China's Moment of Decision
Chinese Foreign Minister Wang Yi recently noted that his Ukrainian counterpart, Dmytro Kuleba, had expressed hope that China would help to mediate a ceasefire. If China is to play that role effectively, it must retain its credibility as an honest broker, including by avoiding any explicit condemnation of Russia’s actions.
CAMBRIDGE – China’s response to Russia’s war against Ukraine has been heavily scrutinized and criticized. While Chinese officials have expressed concern about civilian casualties, they have declined to condemn the attack, which they regard as a response to NATO expansion, and they have declared that they will not join the West in imposing financial sanctions on Russia. Yet China has hardly given full-throated support to Russian President Vladimir Putin. The question is whether this relatively neutral stance by China could prove crucial to preventing further dangerous military escalation.
For most Western politicians, China’s response to the violence Putin has unleashed has been woefully inadequate. As White House Press Secretary Jen Psaki recently put it: “This is not a time to stand on the sidelines. This is a time to be vocal and condemn the actions of President Putin and Russia invading a sovereign country.” For US Senator Marco Rubio of Florida, China’s refusal to condemn the invasion indicates that it is “fine with the slaughter, the indiscriminate slaughter, of innocents in Ukraine.”
In reality, China’s stance is much more nuanced than these interpretations suggest. For starters, despite its claim to disagree with the sanctions the West has imposed on Russia, China has taken actions to comply with some of them by limiting the Chinese financing of certain transactions with Russia. And Chinese financial institutions are not prohibited from complying with Western sanctions. Moreover, China has repeatedly revised its position on Ukraine, gradually strengthening its disapproval of Russia’s actions. Behind the scenes, Chinese leaders discussed and debated policies to modify its relations with Russia.
One hopes that China has refused to side openly with the West against Russia in order to give itself some maneuvering room. Following a phone call, Chinese Foreign Minister Wang Yi noted that his Ukrainian counterpart, Dmytro Kuleba, had expressed hope that China would help to mediate a ceasefire. If China is to play such a role effectively, it must retain its credibility, including by avoiding an explicit condemnation of Putin’s actions, upholding economic relations, and keeping communication channels with Putin open.
In keeping with this role, China may in time adopt a tougher stance on Russia, in order to send a message to Putin, but it must calibrate its actions based on its risk assessment. With the ruble tanking, the Russian stock market on the precipice of collapse, and the military operation in Ukraine meeting stiff resistance, China may calculate that now is not the moment to pile on.
Putin’s complete isolation might sound good to the West. But it should be obvious that cornering a possibly unhinged authoritarian leader who has access to a huge nuclear arsenal creates an existential risk for the entire world. Indeed, Putin has announced that he has put Russia’s nuclear forces on “high alert.”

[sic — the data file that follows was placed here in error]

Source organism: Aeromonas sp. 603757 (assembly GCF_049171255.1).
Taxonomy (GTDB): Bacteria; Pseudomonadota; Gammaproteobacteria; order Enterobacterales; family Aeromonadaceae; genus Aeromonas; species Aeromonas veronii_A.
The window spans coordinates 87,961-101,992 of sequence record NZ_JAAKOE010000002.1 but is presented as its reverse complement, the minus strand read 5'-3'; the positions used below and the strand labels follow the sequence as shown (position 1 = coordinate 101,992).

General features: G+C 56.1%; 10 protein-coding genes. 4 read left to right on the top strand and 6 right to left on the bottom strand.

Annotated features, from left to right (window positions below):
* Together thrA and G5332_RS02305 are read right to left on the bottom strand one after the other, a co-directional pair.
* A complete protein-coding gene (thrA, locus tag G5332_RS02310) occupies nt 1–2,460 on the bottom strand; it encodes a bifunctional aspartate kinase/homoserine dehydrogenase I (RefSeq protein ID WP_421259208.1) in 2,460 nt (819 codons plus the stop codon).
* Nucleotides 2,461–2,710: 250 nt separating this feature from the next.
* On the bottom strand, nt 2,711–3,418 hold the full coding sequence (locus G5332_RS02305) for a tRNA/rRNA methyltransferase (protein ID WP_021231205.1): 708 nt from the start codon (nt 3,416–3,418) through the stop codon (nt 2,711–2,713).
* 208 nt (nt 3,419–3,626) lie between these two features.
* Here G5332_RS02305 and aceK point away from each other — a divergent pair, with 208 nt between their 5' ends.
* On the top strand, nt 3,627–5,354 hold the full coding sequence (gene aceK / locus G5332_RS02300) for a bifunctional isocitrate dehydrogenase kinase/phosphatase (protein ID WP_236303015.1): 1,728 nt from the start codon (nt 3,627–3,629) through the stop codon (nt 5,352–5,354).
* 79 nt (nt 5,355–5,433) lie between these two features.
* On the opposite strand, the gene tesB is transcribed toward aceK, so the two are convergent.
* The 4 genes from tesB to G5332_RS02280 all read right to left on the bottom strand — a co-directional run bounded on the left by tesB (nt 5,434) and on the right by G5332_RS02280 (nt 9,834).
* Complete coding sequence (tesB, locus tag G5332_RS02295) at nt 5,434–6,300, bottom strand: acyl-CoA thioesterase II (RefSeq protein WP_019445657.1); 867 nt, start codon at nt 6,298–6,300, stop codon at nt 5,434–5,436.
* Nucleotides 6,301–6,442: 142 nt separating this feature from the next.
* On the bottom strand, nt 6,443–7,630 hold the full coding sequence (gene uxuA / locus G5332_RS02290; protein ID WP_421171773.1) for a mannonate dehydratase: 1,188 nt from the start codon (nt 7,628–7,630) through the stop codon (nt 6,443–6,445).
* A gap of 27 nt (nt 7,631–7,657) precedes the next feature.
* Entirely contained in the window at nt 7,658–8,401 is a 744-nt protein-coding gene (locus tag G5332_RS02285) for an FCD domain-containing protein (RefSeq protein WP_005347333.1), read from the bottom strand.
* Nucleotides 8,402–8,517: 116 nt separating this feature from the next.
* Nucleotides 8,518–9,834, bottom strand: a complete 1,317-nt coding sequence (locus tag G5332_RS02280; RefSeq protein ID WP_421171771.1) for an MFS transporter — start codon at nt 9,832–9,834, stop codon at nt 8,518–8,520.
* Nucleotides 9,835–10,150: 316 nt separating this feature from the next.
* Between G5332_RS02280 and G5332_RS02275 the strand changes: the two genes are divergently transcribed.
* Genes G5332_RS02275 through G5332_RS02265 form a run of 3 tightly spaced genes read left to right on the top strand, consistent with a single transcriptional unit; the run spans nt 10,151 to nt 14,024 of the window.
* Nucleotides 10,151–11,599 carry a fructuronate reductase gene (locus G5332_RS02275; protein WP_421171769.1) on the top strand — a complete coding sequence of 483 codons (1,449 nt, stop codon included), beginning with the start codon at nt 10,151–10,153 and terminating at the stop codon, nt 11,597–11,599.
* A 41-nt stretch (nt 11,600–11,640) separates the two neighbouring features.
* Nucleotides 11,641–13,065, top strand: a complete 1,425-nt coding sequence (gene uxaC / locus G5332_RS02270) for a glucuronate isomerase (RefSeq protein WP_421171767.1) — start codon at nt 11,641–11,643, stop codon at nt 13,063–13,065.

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This is not a statement to take lightly, especially if Putin truly is non compos mentis. The principle of mutual assured destruction (MAD) amounts to an effective deterrent only if those with the authority to launch nuclear weapons behave rationally. The missile attack on the largest nuclear plant in Europe shows just how reckless Putin is. Even without a deliberate launch of nuclear weapons, a nuclear threat looms large.
Compounding the risk, Putin holds ultimate authority in today’s Russia. Even in the late Soviet Union, there was some diffusion of power. After Nikita Khrushchev’s ouster, Soviet leaders created the “triumvirate arrangement,” which distributed authority among Premier Alexei Kosygin, General Secretary Leonid Brezhnev, and Chairman of the Presidium Anastas Mikoyan.
While the Soviet Union remained a totalitarian state, these leaders checked and balanced one another. This led to a more methodical approach to relations with the United States – and reinforced the efficacy of MAD. No such rationality is shaping Russian decision-making today. Confronting Russia thus demands every possible approach that may mitigate the threat Putin poses.
His assault on Ukraine is barbaric, and the world is right to be outraged. The Ukrainian people, who have shown great courage and made enormous sacrifices, deserve our deepest respect and full support. But a Putin with nothing to lose is the most dangerous Putin of all. To avoid a nuclear war, diplomats and world leaders must remain as emotionally detached and rational as possible.
At this strange and scary moment, the world needs a country that remains relatively neutral, maintains communication with the Kremlin, and has some leverage over Russia. That country is China.
A hopeful scenario is that China is maintaining a dialogue with Putin and that it will deploy a less moralistic approach to the conflict in Ukraine. China should apply quiet diplomacy where appropriate and economic leverage when necessary. But the window for action is closing. The war in Ukraine can easily spiral out of control, which will threaten the stability and economic prospects of China and world peace. Keeping a channel open to Russia can be a useful tactic, but the unwavering goal is to divert Russia from its reckless path of war.
China has adopted a foreign policy that aims to “build a community with a shared future for mankind.” Realizing that vision requires China to urge Putin to stop a war that jeopardizes the future for us all.